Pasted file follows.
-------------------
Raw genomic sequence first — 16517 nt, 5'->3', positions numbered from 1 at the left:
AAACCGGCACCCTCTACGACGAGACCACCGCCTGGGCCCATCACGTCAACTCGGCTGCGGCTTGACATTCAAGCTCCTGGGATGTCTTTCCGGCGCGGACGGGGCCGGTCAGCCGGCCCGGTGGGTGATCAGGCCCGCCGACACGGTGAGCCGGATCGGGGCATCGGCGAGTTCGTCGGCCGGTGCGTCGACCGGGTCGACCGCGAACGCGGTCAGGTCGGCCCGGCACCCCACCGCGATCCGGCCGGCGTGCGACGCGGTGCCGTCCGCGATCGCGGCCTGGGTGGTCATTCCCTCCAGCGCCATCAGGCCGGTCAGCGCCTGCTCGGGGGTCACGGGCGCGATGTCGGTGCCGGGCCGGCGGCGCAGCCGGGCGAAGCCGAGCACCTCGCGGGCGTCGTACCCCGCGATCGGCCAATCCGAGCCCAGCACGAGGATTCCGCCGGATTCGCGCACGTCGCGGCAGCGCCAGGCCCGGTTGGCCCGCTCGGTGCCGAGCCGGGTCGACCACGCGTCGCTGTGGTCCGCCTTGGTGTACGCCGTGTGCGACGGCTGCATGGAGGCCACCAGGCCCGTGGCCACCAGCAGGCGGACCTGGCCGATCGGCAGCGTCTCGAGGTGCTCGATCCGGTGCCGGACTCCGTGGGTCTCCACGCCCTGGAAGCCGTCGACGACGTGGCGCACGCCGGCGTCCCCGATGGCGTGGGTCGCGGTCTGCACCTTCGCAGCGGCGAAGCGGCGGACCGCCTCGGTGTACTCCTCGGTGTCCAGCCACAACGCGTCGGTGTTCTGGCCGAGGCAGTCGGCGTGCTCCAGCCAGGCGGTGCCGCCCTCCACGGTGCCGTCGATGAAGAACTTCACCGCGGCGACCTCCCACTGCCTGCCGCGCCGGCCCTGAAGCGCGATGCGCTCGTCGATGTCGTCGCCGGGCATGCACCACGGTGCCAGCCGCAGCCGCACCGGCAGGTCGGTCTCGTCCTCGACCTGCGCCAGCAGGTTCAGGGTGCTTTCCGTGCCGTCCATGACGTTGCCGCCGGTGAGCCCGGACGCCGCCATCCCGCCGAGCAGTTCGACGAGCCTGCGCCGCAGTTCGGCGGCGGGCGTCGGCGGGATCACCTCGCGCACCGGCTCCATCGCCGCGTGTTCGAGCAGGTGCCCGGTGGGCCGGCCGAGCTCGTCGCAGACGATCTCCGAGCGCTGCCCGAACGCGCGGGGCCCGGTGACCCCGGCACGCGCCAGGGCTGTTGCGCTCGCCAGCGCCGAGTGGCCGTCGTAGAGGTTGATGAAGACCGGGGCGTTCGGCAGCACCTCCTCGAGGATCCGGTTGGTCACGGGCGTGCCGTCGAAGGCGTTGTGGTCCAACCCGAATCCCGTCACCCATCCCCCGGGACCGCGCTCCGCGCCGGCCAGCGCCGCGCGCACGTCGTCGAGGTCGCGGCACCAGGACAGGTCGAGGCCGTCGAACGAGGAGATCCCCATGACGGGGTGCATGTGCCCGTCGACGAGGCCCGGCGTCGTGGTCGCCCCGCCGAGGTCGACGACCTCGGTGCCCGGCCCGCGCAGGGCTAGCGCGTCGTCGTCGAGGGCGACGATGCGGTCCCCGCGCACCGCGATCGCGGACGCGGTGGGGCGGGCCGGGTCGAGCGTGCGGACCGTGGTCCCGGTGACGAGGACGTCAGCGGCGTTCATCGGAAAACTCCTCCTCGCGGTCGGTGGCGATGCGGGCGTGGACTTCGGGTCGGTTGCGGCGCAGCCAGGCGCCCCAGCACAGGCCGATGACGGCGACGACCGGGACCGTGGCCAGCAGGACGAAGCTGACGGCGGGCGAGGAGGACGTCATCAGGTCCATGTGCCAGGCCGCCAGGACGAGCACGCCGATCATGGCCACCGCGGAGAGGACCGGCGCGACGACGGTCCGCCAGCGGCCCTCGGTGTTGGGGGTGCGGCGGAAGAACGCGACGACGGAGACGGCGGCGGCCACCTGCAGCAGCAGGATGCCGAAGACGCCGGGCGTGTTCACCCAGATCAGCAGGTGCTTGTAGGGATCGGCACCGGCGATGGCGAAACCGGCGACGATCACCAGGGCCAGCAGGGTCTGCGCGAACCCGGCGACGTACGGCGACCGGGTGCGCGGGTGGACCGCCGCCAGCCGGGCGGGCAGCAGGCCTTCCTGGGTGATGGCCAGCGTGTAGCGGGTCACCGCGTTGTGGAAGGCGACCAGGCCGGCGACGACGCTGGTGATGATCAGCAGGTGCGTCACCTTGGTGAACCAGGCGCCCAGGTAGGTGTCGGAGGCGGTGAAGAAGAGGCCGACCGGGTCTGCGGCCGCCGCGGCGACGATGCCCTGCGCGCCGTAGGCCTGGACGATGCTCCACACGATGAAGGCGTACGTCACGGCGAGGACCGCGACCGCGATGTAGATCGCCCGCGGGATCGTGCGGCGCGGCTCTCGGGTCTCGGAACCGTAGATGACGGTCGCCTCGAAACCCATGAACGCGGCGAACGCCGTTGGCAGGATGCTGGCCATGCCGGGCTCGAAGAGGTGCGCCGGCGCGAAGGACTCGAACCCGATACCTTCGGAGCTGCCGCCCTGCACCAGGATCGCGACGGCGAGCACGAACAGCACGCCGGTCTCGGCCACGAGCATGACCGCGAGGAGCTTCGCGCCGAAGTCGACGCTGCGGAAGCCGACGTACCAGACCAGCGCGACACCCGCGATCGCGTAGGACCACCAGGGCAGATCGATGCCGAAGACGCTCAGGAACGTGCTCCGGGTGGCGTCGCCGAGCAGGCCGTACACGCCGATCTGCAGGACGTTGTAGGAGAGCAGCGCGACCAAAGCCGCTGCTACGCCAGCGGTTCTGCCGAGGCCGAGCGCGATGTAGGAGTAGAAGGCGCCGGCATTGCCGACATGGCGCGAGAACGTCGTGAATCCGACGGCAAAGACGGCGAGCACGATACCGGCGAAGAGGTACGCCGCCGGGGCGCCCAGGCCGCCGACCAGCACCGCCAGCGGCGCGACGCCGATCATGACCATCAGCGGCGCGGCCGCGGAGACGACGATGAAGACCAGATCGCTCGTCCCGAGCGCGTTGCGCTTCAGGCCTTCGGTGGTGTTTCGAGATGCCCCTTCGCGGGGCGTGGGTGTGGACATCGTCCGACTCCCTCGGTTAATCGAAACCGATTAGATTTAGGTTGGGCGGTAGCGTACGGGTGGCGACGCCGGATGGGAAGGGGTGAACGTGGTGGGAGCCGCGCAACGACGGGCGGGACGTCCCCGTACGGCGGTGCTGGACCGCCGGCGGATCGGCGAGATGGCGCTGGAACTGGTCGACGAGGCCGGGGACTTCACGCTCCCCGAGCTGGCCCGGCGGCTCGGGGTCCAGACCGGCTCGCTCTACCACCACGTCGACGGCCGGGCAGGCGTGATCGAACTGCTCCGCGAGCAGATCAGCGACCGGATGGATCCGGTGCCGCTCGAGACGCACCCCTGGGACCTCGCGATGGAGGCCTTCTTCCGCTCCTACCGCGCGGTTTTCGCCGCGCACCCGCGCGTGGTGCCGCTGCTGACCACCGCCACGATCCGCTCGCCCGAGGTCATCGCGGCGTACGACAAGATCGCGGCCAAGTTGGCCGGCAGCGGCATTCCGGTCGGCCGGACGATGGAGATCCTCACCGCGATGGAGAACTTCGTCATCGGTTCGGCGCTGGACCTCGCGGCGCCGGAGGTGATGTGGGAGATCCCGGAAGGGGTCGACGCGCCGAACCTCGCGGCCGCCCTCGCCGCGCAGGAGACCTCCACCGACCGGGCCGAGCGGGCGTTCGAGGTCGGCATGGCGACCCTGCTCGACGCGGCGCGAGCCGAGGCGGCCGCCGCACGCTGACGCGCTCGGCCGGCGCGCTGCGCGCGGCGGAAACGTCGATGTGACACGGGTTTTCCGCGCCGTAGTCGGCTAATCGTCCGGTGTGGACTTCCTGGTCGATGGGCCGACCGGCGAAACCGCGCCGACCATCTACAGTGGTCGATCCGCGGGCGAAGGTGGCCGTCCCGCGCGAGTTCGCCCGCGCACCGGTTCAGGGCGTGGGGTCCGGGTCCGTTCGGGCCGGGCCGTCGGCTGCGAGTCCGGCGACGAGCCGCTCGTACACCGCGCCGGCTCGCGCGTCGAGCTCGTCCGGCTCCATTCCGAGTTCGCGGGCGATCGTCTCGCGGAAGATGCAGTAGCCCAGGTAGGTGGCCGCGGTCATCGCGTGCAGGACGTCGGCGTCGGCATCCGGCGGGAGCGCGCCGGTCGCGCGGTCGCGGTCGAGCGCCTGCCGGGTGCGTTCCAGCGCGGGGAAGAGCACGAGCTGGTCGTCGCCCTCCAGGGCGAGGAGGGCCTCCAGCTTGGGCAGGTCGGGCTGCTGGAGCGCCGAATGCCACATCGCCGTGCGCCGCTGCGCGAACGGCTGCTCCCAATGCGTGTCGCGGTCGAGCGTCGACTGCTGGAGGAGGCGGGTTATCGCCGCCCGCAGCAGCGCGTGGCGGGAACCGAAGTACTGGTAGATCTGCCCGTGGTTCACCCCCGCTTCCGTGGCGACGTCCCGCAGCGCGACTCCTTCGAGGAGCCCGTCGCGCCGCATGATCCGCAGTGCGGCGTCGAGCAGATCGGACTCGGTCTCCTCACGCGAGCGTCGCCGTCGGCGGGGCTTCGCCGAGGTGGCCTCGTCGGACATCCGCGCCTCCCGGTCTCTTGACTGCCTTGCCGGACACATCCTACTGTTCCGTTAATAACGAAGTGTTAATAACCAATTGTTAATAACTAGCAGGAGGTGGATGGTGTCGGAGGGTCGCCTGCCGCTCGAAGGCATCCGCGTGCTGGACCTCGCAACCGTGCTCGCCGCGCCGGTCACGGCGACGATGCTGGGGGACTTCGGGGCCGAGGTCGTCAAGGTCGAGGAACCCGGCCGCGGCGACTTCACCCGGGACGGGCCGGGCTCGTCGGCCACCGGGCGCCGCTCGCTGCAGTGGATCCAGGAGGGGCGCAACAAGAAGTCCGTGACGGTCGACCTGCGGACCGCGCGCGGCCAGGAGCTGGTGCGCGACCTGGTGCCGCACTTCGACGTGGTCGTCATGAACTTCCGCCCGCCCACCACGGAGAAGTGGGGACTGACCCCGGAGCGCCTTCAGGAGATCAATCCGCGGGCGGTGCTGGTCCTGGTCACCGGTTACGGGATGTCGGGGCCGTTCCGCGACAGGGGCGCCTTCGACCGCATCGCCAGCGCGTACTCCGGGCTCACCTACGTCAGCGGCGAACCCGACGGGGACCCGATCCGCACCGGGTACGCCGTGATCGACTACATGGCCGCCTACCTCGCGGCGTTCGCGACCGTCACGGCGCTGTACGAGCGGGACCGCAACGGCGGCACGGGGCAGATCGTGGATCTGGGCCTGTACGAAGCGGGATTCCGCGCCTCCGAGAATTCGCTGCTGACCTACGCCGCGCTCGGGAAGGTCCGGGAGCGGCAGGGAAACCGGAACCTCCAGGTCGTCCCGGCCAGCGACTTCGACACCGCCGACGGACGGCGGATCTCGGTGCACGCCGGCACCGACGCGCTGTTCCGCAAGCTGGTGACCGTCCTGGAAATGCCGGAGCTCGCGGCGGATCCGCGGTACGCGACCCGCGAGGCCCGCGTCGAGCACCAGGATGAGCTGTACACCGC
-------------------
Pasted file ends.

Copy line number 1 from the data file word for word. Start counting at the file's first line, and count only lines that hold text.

Raw genomic sequence first — 16517 nt, 5'->3', positions numbered from 1 at the left: